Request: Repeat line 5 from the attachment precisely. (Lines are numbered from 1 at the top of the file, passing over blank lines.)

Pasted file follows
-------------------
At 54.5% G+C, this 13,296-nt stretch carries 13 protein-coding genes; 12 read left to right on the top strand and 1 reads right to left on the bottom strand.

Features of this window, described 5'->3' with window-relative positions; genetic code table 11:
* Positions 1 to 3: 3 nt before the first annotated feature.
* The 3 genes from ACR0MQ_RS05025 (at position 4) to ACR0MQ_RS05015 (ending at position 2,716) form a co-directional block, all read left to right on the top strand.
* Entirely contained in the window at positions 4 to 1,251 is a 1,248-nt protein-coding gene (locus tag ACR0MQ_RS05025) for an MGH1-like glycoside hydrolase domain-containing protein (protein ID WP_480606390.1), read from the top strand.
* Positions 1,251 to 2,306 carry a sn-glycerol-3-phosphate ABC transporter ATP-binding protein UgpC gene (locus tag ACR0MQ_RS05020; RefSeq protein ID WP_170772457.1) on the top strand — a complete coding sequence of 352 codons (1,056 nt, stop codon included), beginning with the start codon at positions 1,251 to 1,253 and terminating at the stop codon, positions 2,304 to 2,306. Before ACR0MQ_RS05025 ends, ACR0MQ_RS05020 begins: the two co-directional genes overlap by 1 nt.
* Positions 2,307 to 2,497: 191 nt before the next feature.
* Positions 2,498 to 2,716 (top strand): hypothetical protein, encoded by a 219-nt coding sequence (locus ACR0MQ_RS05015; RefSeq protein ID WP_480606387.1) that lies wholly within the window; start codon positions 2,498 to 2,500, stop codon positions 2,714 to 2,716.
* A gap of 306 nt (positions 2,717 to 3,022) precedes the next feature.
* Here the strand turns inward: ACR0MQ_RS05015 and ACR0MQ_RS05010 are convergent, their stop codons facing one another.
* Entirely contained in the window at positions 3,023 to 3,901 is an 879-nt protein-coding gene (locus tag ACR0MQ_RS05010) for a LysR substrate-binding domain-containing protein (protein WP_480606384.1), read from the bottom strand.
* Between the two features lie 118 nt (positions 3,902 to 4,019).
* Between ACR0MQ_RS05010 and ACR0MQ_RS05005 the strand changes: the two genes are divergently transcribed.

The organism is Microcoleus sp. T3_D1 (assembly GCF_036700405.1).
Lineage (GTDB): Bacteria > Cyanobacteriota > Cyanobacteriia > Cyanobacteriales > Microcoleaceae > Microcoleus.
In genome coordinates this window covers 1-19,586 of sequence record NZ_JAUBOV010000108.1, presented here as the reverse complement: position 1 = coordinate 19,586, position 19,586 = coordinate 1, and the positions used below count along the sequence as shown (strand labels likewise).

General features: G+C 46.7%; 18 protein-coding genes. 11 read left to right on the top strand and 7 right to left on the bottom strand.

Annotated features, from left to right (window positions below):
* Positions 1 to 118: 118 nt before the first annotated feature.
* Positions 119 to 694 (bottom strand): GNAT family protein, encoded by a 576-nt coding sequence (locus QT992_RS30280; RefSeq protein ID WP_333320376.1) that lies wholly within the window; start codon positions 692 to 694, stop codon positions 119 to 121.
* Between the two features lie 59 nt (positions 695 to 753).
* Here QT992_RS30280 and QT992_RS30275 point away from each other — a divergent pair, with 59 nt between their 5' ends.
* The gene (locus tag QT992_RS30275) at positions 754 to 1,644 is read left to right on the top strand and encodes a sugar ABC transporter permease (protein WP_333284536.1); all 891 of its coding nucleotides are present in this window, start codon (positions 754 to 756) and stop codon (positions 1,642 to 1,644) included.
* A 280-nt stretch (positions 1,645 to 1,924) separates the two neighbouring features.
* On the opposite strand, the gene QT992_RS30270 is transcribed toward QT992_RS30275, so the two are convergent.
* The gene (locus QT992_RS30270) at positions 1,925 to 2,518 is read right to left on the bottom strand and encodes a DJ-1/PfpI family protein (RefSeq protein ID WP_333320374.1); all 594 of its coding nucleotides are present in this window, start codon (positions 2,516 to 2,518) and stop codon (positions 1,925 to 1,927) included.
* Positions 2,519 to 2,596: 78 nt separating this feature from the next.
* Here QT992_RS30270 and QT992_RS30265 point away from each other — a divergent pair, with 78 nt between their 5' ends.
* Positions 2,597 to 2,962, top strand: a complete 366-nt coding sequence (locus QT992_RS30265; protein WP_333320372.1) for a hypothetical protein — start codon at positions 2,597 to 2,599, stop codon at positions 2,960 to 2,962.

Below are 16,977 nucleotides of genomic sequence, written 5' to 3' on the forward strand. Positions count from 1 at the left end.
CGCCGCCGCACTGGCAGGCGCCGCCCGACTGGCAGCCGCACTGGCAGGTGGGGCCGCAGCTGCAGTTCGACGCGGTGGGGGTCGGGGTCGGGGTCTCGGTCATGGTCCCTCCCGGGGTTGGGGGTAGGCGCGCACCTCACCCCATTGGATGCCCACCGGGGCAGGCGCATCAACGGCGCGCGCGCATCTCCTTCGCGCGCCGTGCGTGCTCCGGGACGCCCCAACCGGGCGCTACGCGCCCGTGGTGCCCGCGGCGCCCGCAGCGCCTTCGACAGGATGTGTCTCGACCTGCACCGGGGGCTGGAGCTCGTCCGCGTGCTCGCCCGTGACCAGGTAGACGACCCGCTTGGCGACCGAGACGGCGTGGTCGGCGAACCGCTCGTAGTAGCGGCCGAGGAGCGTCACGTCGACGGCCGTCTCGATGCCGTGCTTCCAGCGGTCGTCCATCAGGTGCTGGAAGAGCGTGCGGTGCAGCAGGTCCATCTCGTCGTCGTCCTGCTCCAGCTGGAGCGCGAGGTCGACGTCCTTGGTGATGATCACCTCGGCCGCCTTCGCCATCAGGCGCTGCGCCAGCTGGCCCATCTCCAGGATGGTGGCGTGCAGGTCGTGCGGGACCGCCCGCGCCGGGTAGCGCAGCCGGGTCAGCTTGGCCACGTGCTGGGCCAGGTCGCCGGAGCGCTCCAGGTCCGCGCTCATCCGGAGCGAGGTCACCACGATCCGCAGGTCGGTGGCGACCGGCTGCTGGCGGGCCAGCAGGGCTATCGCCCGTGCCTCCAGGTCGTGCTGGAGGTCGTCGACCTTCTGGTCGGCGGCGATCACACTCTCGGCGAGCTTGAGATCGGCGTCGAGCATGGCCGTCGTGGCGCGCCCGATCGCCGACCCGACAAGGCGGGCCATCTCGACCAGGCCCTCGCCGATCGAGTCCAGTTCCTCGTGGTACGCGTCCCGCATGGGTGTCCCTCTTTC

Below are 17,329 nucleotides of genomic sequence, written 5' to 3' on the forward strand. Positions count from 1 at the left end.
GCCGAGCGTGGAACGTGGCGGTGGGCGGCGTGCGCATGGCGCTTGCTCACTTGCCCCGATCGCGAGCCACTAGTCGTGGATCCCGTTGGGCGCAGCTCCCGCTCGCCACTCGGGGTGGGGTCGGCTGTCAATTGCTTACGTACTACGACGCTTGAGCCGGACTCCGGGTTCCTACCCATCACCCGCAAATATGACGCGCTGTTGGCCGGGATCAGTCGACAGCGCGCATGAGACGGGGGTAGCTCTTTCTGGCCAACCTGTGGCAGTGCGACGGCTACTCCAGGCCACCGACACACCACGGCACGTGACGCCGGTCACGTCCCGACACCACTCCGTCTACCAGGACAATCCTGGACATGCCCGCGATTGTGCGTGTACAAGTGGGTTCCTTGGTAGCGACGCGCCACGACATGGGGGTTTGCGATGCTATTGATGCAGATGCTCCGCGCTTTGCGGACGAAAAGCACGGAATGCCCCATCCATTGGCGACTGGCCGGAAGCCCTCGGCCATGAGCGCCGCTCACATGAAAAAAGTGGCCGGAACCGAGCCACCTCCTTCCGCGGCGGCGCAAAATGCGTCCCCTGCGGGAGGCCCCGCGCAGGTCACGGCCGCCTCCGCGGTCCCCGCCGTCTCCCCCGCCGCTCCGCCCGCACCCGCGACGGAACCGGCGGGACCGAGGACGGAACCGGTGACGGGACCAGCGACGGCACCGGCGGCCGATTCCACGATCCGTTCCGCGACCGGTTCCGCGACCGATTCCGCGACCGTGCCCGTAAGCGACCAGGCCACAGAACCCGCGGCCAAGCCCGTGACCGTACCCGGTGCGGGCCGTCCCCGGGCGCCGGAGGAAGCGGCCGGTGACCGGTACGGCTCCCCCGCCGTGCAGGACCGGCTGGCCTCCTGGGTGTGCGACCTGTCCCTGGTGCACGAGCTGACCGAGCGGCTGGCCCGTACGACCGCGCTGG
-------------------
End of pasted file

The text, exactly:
* Entirely contained in the window at positions 4 to 1,251 is a 1,248-nt protein-coding gene (locus tag ACR0MQ_RS05025) for an MGH1-like glycoside hydrolase domain-containing protein (protein ID WP_480606390.1), read from the top strand.